Nov 27, 2019

Twitter plans to purge inactive accounts

Photo: Omar Marques/SOPA Images/LightRocket via Getty Images

Twitter is warning its inactive users — those who haven't logged on in over six months — that their accounts will be deleted unless they sign in by Dec. 11, The Verge first reported Tuesday.

Why it matters, via Axios' Ina Fried: By deleting accounts, Twitter could hurt its overall metrics as well as the follower counts of individual users. Dormant user names could also become available to people who want to make more frequent use of the service.

  • But what Twitter loses in absolute user numbers, it could gain through increased credibility of those numbers.

Where it stands: After Dec. 11, Twitter will remove accounts "over many months — not just on a single day," a Twitter spokesperson told the Verge. The effort is part of Twitter's aim to "present more accurate, credible information people can trust" across the platform.

Go deeper: Twitter refines political ad rules

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Twitter pauses plan to delete inactive accounts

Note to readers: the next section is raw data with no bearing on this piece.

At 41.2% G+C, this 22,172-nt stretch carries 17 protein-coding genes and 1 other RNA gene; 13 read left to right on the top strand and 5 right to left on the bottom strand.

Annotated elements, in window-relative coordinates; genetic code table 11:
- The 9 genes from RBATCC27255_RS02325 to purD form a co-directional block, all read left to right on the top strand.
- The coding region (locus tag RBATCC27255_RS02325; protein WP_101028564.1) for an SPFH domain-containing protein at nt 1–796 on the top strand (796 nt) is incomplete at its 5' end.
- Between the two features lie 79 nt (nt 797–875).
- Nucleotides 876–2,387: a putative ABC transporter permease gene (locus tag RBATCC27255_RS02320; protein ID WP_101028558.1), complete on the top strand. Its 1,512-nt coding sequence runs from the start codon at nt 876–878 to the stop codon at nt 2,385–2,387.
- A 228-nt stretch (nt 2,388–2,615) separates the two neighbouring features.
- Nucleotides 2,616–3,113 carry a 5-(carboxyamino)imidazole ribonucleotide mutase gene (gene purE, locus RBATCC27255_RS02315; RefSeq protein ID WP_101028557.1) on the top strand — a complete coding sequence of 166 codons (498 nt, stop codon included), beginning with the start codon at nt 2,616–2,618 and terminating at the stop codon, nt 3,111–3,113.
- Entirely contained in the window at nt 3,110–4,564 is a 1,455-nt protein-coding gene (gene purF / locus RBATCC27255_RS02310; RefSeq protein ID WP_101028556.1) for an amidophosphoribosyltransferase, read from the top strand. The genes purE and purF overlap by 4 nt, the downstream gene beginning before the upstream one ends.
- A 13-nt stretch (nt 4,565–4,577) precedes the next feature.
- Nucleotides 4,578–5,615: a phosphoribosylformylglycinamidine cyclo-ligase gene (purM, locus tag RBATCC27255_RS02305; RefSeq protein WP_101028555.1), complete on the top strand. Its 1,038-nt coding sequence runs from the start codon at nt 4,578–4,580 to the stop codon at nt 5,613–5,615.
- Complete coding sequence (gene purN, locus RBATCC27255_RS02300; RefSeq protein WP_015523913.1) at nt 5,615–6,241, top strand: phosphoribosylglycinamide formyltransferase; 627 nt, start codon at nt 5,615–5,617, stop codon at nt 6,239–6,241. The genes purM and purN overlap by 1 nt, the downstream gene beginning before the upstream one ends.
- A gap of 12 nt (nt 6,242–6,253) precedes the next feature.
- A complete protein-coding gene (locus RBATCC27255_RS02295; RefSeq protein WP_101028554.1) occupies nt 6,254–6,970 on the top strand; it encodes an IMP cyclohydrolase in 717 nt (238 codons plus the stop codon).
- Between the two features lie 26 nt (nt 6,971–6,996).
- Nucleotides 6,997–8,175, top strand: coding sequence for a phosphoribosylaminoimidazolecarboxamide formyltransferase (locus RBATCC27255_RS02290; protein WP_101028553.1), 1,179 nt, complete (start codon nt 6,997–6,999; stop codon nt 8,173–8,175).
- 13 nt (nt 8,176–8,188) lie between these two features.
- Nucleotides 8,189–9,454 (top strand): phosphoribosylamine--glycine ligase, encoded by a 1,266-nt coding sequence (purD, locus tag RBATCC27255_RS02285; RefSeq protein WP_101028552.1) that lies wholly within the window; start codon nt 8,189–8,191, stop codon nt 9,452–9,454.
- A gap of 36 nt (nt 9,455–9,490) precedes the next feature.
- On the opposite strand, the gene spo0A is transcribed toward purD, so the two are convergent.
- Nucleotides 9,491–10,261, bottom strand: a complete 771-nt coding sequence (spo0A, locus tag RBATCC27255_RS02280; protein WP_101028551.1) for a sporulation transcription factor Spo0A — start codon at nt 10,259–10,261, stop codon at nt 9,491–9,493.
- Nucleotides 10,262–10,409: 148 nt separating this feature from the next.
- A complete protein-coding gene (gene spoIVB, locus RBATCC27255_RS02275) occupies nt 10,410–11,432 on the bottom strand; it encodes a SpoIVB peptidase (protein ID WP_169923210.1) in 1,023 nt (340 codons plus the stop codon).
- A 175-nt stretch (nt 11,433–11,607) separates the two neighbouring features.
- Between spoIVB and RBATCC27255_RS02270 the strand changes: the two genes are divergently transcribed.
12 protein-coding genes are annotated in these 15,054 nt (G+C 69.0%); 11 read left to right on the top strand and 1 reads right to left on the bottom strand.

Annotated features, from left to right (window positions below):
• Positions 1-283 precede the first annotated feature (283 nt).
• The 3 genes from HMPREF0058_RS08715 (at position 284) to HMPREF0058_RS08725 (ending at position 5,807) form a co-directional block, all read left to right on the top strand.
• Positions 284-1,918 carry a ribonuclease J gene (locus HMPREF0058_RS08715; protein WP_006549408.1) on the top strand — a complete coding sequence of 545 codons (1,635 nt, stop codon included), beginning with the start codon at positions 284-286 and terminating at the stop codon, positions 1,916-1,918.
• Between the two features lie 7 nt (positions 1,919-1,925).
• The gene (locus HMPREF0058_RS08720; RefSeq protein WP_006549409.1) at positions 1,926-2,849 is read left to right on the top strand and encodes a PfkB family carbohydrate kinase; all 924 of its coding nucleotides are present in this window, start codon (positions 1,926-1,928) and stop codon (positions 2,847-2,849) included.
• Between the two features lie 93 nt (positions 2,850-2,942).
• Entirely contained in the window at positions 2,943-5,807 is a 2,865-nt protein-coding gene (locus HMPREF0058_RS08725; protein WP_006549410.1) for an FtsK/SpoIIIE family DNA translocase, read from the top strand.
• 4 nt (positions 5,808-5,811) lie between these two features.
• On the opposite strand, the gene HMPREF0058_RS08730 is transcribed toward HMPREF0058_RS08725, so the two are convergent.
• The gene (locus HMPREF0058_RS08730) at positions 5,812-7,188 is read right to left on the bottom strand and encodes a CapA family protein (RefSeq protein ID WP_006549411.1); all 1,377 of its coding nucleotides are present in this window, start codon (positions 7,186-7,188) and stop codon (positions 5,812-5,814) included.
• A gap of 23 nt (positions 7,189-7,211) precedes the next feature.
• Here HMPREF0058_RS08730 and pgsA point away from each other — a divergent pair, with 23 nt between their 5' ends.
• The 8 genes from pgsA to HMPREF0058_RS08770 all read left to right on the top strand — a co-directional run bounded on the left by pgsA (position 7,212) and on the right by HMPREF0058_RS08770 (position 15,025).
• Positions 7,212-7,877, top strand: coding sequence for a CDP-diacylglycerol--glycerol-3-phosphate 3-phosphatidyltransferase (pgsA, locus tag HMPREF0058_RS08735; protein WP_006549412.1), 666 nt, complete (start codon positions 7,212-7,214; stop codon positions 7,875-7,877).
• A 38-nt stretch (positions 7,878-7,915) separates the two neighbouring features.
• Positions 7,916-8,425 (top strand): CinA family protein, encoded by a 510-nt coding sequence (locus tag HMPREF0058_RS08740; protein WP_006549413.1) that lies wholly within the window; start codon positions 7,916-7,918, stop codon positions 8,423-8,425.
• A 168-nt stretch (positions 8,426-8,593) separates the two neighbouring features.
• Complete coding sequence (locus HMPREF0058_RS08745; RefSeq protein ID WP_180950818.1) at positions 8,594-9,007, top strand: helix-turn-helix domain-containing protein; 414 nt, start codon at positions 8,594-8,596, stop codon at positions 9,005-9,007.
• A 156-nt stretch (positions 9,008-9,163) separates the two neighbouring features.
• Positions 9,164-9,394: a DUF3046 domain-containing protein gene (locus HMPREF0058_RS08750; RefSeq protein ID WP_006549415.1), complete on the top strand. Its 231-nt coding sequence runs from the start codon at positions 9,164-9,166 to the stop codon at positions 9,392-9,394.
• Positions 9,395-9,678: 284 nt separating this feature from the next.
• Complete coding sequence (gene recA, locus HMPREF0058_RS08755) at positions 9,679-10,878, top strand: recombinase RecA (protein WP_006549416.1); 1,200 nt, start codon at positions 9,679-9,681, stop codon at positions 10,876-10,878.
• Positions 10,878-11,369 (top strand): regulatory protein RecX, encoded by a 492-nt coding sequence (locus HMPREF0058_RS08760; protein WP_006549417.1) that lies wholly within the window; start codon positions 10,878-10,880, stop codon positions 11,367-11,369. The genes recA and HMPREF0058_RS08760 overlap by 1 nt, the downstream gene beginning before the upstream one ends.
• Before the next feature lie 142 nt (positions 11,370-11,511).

Photo: Jakub Porzycki/NurPhoto via Getty Images

Twitter said Wednesday it was putting on hold a plan to delete inactive accounts amid concerns that accounts from deceased users would be swept up in the purge.

Why it matters: While it's great to see Twitter clearing out the accounts of living people who aren't using them, Twitter also represents an important record of those no longer here.

Go deeperArrowNov 27, 2019

Twitter will make it easier to identify political candidates

Photo: Jakub Porzycki/NurPhoto via Getty Images

Twitter is launching two initiatives that will help users better identify political candidates on its platform, the company announced Thursday.

Why it matters: It's an effort to curb misinformation, making it easier for users to find original sources of information.

Go deeperArrowDec 12, 2019

Twitter aims to build an open standard for social networks

Jack Dorsey. Photo: Chesnot/Getty Images

Twitter CEO Jack Dorsey tweeted on Wednesday that his company is funding an effort to build an open source, decentralized social network that Twitter would ultimately become one of many services users could interact with.

Why it matters: It's a bold move that could broaden the reach of Twitter's network, but it could also open the door for direct competitors. Plus, similar efforts in the past have struggled to take off.

Go deeperArrowDec 11, 2019